The players and officials were implicated in match-fixing scams in the Far East in 2008 and 2009.
Zimbabwe FA (Zifa) vice-president Ndumiso Gumede, has told BBC Sports that investigations into the match fixing scandals involving national team players and officials are nearing an end.
Last year national team players, The Warriors, admitted they purposefully lost matches when they were on tours to Asian countries in 2008 and 2009.
"We've exposed the situation and we won't rest until this matter is finished", Gumede said.
The players and official conspired to throw the matches at the behest of notorious betting syndicates that stalk the game in the Far East. The select national sides lost friendly games against the likes of Thailand, Malaysia and Syria.
The players and officials - including the then Zifa chief executive Henriatta Rushwaya - were then handsomely rewarded, according to the findings of the official investigation.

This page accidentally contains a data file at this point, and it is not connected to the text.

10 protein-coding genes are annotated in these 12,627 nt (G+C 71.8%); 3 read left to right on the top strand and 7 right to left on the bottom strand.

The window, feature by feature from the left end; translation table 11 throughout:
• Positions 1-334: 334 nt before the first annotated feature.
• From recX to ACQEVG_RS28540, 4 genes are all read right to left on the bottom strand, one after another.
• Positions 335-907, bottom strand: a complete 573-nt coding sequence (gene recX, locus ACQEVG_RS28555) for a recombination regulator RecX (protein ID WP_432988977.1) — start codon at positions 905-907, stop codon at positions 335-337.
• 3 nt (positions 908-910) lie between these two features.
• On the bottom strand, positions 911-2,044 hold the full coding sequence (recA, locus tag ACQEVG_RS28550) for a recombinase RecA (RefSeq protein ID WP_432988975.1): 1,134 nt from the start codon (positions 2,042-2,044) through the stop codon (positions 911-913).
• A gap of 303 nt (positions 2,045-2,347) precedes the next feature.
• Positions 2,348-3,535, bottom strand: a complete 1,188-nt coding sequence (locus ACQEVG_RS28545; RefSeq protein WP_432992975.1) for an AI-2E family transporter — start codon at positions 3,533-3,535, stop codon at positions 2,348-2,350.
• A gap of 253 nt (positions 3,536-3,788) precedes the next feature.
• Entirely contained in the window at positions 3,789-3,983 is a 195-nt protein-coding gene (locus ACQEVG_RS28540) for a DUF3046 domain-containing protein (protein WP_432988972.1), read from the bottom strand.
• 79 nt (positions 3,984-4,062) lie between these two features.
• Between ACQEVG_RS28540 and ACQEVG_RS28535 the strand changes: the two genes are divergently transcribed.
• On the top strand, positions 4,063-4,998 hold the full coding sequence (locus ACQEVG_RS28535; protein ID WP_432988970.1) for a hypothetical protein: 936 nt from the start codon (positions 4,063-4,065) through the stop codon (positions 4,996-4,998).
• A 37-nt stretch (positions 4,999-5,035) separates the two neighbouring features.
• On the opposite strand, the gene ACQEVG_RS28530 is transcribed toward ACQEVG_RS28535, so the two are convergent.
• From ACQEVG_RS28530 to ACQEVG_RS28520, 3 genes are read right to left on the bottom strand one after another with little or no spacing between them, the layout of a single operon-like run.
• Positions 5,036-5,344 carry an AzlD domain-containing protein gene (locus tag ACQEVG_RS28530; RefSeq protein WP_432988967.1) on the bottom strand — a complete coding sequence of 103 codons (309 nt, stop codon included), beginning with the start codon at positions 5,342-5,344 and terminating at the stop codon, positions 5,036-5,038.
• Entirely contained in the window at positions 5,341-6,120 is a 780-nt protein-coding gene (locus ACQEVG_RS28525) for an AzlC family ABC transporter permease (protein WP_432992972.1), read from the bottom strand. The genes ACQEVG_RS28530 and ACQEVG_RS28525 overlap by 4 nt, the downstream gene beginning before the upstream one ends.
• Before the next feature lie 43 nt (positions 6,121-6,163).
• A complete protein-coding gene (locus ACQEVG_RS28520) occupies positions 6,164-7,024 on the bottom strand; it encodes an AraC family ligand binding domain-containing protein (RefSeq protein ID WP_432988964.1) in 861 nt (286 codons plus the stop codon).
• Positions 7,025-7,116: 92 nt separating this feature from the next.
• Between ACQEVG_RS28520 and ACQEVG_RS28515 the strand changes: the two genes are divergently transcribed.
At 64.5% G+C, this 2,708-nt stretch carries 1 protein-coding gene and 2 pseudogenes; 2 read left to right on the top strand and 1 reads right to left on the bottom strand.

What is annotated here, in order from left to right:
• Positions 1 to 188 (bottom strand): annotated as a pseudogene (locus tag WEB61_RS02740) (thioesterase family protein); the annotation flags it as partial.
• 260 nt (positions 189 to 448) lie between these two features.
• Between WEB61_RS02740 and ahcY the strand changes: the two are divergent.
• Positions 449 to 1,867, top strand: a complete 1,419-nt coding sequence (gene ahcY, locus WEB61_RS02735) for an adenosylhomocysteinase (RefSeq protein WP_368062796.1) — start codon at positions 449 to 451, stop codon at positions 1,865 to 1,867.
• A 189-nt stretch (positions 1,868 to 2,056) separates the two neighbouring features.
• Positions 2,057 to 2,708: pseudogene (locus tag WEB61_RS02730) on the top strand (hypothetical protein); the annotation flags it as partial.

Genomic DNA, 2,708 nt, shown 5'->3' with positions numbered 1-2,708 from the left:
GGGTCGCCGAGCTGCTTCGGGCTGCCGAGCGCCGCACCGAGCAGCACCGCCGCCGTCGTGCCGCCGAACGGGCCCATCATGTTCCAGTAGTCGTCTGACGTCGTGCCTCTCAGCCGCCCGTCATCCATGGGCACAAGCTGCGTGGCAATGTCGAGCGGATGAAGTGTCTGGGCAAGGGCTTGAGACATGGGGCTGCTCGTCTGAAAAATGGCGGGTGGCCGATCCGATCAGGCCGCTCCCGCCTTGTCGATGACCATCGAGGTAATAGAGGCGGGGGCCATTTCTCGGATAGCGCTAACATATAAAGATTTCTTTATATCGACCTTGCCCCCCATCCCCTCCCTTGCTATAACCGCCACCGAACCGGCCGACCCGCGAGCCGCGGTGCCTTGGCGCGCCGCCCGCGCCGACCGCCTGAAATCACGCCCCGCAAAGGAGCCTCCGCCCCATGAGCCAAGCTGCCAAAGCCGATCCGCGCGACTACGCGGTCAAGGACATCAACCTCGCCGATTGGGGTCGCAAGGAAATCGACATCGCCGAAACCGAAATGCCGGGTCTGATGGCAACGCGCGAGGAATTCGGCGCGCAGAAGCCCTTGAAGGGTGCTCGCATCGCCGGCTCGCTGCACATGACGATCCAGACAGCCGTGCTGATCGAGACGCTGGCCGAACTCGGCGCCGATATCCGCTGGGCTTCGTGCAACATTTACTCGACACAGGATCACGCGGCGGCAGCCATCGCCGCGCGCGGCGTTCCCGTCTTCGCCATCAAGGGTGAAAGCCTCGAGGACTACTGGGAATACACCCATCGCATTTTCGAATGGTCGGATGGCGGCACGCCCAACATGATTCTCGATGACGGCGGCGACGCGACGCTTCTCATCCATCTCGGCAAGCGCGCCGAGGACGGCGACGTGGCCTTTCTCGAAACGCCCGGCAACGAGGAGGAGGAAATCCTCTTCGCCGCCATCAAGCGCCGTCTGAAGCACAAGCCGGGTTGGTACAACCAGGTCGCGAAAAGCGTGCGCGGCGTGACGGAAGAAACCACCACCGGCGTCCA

Rushwaya has since been sacked, but the players fingered in the corruption scam are still with their respective clubs in South Africa's Premier League or the domestic championship in Zimbabwe.
But the culprits will face punishment soon.
Gumede said, "We're not resting until this matter is finished, but there's no way we can rush it.
"Corruption is by its very nature difficult to investigate, that's why sometimes you have sting operations that take up to six years before you can get the culprit."
He said FIFA were closely monitoring developments and would wait for a final outcome on the investigations being carried out.
"FIFA has said to us that a reprimand is not good enough."